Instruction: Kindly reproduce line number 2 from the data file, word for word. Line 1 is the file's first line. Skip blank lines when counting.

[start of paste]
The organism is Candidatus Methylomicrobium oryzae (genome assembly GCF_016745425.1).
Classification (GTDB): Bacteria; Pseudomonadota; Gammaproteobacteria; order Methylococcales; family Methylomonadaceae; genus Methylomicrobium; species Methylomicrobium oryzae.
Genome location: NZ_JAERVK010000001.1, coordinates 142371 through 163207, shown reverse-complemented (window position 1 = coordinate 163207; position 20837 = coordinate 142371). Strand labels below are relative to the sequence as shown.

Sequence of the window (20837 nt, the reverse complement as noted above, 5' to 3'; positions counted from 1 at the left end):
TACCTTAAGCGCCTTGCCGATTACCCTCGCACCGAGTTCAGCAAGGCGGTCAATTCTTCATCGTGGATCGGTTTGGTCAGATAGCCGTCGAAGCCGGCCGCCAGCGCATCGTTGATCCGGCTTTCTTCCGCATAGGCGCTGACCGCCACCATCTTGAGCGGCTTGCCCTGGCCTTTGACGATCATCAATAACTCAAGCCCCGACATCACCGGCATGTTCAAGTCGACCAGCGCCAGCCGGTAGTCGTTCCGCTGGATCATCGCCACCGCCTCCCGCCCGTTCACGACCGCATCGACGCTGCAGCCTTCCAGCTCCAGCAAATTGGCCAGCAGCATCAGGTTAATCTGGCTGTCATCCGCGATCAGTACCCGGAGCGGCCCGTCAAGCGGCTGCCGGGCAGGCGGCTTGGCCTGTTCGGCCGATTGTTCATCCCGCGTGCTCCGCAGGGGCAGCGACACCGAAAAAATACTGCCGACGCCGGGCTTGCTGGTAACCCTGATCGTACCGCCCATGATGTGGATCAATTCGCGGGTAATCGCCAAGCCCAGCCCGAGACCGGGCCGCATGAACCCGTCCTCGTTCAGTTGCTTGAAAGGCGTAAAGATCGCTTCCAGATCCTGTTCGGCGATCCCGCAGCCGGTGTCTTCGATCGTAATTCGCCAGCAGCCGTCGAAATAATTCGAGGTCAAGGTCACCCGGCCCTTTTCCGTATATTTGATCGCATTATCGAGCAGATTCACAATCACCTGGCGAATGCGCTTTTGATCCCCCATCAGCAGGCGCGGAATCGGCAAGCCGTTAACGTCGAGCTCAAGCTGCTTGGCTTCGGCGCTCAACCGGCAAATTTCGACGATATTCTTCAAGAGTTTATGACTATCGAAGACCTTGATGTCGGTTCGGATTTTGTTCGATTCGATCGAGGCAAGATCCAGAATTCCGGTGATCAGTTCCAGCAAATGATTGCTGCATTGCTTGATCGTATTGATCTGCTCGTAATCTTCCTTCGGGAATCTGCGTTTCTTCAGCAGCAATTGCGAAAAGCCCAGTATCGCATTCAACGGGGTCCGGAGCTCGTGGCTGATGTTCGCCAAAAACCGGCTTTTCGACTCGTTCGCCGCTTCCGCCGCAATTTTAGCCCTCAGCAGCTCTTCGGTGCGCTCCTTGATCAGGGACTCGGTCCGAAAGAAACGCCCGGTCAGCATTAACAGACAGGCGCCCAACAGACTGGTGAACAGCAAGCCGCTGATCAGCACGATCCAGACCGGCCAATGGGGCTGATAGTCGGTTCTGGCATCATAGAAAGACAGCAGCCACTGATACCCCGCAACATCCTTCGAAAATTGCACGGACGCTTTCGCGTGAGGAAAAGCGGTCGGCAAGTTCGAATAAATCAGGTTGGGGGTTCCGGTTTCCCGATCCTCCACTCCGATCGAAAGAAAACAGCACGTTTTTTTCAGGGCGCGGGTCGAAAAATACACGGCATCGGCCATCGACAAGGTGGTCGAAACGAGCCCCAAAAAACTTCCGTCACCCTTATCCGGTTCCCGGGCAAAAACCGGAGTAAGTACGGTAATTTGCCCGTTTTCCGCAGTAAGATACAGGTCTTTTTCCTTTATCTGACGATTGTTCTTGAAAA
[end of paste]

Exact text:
Classification (GTDB): Bacteria; Pseudomonadota; Gammaproteobacteria; order Methylococcales; family Methylomonadaceae; genus Methylomicrobium; species Methylomicrobium oryzae.